No other compound in Tibetan medical pharmacology seems to be as fascinating, controversial, and enigmatic as tsotel (btso thal, lit. ‘cooked ash’), the processed mercury sulphide ash that provides the base material of many of the popular Tibetan ‘precious pills’ (rin chen ril bu). The compound contains—apart from numerous herbs and other ingredients—eight metals and eight rock components. Tsotel practices, which can be traced back to the thirteenth century in Tibet, are considered the pinnacle of Tibetan pharmacology. The commercial value of tsotel gives it a strong economic and social life of its own. This paper analyses the social life of tsotel from an anthropological perspective and sketches key aspects of tsotel’s biography, which in one way or the other are linked to medical, political, and religious perceptions of mercury: tsotel events with their political and institutional agendas; the value of tsotel as a medical, religious, and political commodity; safety and toxicity debates; and tsotel’s religious and political efficacy. I argue that the social life of tsotel is increasingly linked to perceptions of toxicity and safety because of its chief ingredient, mercury, being contested in a globalised arena of tightened international regulations as well as the recent attention given to heavy metal toxicity issues in Asian medicines. Also, several fundamental misconceptions of the substance of mercury itself, its processed form of mercury sulphide, and of the contamination of herbal ingredients with heavy metals will be highlighted. Examples are based on ethnographic fieldwork with Tibetan medical practitioners and pharmacologists in India and Nepal.
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HsuE.HsuE.HarrisS.‘Introduction. Plants in Medical Practice and Common Sense: On the Interface of Ethnobotany and Medical Anthropology’ Plants Health and Healing: On the Interface of Ethnobotany and Medical Anthropology2010New York, OxfordBerghahn Books148
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TashiTseringRin chen dngul chu sbyor sde phyogs bsdebs: Collected Works on Mercury Formulations (Rasasiddhisastra) by ’Ju Mi-Pham Bla-sman Orgyan bstan-’dzin Sde-dge drun-yid Guru-phel Kon-sprul Yon-tan rgya-mtsho. Reproduced from rare manuscripts and Sde-dge woodblocks from the library of Late Dr Jamyang Tashi Dr Tenzin Chodrak and Dr Lobsang Tashi1986DharamsalaLibrary of Tibetan Works and Archives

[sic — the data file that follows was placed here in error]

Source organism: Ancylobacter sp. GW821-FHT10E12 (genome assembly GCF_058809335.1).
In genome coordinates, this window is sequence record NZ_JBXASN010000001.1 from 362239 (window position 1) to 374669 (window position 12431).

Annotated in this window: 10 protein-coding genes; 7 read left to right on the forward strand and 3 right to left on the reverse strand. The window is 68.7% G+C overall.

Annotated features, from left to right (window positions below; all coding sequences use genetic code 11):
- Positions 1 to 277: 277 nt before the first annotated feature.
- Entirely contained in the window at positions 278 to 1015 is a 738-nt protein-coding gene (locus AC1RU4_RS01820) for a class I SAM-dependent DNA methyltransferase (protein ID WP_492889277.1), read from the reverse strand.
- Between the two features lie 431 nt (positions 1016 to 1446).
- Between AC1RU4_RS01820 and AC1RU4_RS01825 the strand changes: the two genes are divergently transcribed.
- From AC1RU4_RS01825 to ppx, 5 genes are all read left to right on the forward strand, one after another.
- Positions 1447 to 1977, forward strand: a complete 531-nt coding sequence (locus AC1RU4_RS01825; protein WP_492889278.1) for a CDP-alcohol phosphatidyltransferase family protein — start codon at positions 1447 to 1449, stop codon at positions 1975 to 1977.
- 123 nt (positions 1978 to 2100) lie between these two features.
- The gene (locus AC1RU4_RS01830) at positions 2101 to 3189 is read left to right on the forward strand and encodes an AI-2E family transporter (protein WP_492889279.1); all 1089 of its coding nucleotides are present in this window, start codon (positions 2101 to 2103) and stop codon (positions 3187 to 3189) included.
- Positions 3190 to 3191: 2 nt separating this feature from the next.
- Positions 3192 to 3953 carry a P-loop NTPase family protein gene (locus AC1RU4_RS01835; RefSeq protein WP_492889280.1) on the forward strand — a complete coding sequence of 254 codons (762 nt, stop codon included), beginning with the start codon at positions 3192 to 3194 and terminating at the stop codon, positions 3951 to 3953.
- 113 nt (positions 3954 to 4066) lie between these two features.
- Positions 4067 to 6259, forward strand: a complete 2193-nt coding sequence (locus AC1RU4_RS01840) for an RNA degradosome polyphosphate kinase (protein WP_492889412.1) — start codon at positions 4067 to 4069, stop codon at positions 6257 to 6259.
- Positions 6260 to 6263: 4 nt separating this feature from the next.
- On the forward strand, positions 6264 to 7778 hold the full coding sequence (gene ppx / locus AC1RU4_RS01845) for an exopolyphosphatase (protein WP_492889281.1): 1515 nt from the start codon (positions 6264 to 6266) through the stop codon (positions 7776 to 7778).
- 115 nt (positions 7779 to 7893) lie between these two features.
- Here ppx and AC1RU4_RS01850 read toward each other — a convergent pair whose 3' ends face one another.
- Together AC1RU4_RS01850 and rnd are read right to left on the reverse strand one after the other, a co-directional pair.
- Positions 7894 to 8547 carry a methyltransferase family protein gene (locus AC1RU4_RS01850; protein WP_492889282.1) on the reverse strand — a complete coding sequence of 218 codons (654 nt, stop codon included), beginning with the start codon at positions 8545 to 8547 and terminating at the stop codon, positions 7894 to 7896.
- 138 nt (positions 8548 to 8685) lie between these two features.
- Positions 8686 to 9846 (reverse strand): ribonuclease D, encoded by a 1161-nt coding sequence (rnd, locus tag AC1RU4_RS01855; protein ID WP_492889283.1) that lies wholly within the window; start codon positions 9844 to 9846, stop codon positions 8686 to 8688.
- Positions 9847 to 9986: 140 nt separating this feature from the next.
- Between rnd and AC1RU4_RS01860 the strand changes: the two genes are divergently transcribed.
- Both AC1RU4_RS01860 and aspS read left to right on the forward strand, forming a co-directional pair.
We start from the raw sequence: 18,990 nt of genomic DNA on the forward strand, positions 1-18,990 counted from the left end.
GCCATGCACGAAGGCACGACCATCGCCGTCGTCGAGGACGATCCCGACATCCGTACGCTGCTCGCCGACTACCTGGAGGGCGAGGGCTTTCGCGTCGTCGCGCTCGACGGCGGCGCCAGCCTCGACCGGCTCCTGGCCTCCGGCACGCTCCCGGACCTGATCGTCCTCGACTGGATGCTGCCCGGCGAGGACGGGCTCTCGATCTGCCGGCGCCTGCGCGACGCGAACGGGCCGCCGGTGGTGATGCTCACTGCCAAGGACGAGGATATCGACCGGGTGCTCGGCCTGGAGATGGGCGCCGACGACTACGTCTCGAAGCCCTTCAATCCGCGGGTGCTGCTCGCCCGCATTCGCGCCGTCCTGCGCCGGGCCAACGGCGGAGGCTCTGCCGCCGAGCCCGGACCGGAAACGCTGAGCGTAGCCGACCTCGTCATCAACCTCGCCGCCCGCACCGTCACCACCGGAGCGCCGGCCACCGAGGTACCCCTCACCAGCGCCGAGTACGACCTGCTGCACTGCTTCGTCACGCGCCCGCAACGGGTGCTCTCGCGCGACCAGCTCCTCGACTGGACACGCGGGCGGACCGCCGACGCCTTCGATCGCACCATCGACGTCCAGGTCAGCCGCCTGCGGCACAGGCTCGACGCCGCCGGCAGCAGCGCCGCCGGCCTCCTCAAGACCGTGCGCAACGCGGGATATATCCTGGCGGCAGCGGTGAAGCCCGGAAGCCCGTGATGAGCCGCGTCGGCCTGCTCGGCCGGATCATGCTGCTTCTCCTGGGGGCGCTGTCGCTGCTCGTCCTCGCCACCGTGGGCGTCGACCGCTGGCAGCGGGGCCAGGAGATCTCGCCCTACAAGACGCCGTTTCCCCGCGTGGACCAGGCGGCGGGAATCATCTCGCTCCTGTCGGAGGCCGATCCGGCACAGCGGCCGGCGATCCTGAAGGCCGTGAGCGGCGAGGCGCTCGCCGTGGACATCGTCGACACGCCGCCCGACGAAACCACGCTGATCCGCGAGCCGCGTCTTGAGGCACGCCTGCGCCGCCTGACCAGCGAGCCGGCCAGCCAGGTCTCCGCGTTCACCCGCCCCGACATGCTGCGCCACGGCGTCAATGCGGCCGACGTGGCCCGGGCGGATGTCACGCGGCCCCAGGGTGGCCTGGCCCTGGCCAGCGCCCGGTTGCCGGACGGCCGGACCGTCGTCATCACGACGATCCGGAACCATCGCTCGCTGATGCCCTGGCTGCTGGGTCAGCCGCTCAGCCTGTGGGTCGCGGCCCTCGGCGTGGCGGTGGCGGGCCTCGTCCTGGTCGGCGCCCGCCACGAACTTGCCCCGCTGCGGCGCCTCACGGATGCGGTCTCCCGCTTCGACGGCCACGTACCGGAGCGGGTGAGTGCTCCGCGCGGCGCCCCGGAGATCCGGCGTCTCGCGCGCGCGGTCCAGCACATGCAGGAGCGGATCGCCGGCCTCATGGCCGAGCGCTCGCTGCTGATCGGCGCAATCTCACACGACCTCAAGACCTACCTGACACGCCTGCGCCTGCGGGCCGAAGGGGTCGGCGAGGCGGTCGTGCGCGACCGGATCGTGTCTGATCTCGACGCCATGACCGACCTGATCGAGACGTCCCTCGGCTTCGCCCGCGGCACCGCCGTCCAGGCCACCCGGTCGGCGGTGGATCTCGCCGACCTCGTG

GuoyingS.‘Effect of Mercury in Tibetan Medicine of gTso thal on the Kidney Toxicology of Mice’2012Thesis for Master of Science of Chinese Pharmacology Northwest Institute of Plateau Biology Graduate University of Chinese Academy of Sciences. Xining Qinghai
In December201115000 Nepali Rupees were about 130 Euro.
Deumar Tendzin Püntsok1993p. 499.
Summarised from Thubten Tsering (ed.)1990p. 360.
For example Men-Tsee-Khang (transl.)2011pp. 125–33.
See Aschoff and Tashigang2009. For anthropological references to precious pills see Craig and Adams 2008; Craig 2011; Hofer 2008; Kloos 2012; Prost 2008; Samuel 1999. At the Men-Tsee-Khang in Dharamsala the precious pills containing tsotel are: Rinchen Drangjor Rilnag Chenmo Rinchen Ratna Samphel Rinchen Tsajor Chenmo Rinchen Mangjor Chenmo and Rinchen Tsodru Dashel Chenmo; those not containing tsotel are: Rinchen Chakril Chenmo Rinchen Yunying 25 and Rinchen Jumar 25. See url: <http://www.men-tsee-khang.org/medicine/pills.htm">> last accessed 15 October 2013. However Jumar 25 is coated with red cinnabar and therefore still contains mercury (see Sallon et al. 2006 p. 409).
Ridak2003pp. 414–51; Dorje 2009; Troru Tsenam 2001 vol. 4 pp. 510–625. For older texts on tsotel see Czaja and Simioli both in this issue and Tashi Tsering (ed.) 1986.
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Petech1973p. 90. Thanks to Tashi Tsering for sharing this reference.
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